Travelling around Adelaide is a breeze with the all intergrated SA public transport consisting of
1,200 kms+ of bus routes
10.8 kms of tram line
8000+ bus stops
120 kms of train line
92 rail cars ...
For more info - go check out the website!!
The INFOCENTRE is
Open 8am - 6pm Monday to Saturday and
10.30am - 5.30pm Sunday.
Adelaide's public transport is excellent!
You definitely have to take the beautiful old tram to the beach suburb of Glenelg which takes about 30 min.
There are two city loop routes which are FREE and get you anywhere downtown!
If you are planning to travel further, do buy a day ticket! It's just 6,60 AU$!!!
Here's your transportation deal in Adelaide, people... F R E E
The Adelaide Free Bus/Shuttle provides reliable and timely transportation throughout the Central Business District starting in the morning and continuing into the early evening. Generally, the buses seem to run about every 15 minutes or so, and they run in each direction. So, ask someone to point out the closest free bus shuttle and check out the route map. The bus, combined with Adelaide's general ease of pedestrian navigation, will make it a snap to get anywhere you'd like in this beautiful South Australian city.
FYI, many if not all of the public buses in Adelaide are handicap-accessible.
Adelaide Metro Bus Service 99C
Route 99c is a useful free bus service for getting around the centre of Adelaide. The bus operates in a clockwise and anticlockwise direction.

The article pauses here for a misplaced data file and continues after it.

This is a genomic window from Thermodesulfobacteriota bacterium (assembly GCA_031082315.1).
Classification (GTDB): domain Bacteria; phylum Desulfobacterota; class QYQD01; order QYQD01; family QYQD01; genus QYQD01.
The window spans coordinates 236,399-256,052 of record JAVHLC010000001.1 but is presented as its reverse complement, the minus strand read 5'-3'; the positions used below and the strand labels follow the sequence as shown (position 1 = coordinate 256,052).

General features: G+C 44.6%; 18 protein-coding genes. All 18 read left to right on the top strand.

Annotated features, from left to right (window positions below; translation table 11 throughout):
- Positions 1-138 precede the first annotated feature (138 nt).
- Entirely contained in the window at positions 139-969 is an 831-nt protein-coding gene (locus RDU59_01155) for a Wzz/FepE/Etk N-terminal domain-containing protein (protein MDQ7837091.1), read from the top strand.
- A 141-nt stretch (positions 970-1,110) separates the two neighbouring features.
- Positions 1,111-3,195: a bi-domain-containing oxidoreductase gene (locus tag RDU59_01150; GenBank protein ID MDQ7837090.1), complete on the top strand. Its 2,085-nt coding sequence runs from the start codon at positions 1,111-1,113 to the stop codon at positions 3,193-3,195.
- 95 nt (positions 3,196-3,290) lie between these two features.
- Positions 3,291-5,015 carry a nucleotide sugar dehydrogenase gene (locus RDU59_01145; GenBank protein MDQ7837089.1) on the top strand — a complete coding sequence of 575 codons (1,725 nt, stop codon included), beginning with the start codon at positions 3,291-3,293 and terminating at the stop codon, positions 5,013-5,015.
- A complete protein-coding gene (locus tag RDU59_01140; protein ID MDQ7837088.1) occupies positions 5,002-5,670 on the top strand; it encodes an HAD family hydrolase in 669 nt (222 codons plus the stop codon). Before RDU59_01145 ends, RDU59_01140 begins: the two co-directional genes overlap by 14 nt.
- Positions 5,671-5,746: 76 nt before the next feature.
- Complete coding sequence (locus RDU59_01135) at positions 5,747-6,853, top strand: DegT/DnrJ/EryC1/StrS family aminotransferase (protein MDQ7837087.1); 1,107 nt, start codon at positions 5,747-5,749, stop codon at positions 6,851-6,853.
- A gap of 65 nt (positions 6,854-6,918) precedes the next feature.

While the area covered can be done on foot the bus service is a very welcome alternative when its wet or Adelaide temperatures sore towards or past 40 degrees centigrade which happens regularly in summer.
The primary locations of particular interest to travellers along or close by the bus route are (commencing at Adelaide Railway Station and moving clockwise):
Adelaide Railway Station / Casino / South Australia Parliament House /Festival Centre
State Library / Migration Museum / South Australian Museum / Art Gallery of South Australia/ University of Adelaide
Tandaanya Aboriginal Culture Gallery
Central Market / Central Bus Station
Hours of operation - Mon - Thur 8am - 6.30pm, Friday 8am to 9pm, Sat 8.40am - 5pm, Sun and Public Holidays 10am -5pm.
Service operates every 15mins Monday-Friday, every 30mins Saturday-Sunday and public holidays
A route map and timetable can be downloaded from: http://www.adelaidemetro.com.au/routes/99C
Adelaide City Council - Free Connector Bus
This is a less regular (hourly) service following a similar route to that of the 99C with additional stops in North Adelaide. The service uses the world’s first solar electric bus TINDO. the additional stops into North Adelaide include Adelaide Oval (for St Peters Cathedral) and the Adelaide Zoo. Both these are a short walk from the 99C route so I would recommend sticking with it.
For those interested to explore other stops a route map and timetable can be downloaded from http://www.adelaidecitycouncil.com/community/your-transport-options/free-connector-bus/
Hours of operation are similar to the 99C.
Adelaide's CBD is small enough to manage on foot. In fact, depending on the weather you can see quite a lot of Adelaide on foot. If you're not staying somewhere in or around the CBD you may need to access public transport. Taxi's are reasonable and there are trains, but Adelaide seems easiest by bus.
The suburban train station is on North Terrace. It has a limited number of lines, but services the outer southern and northern suburbs quite well.
The interstate trains like The Ghan, arrive at the Keswick rail terminal which is 5 minutes from Adelaide by motor vehicle.
Country buses arrive in Franklin Street Adelaide.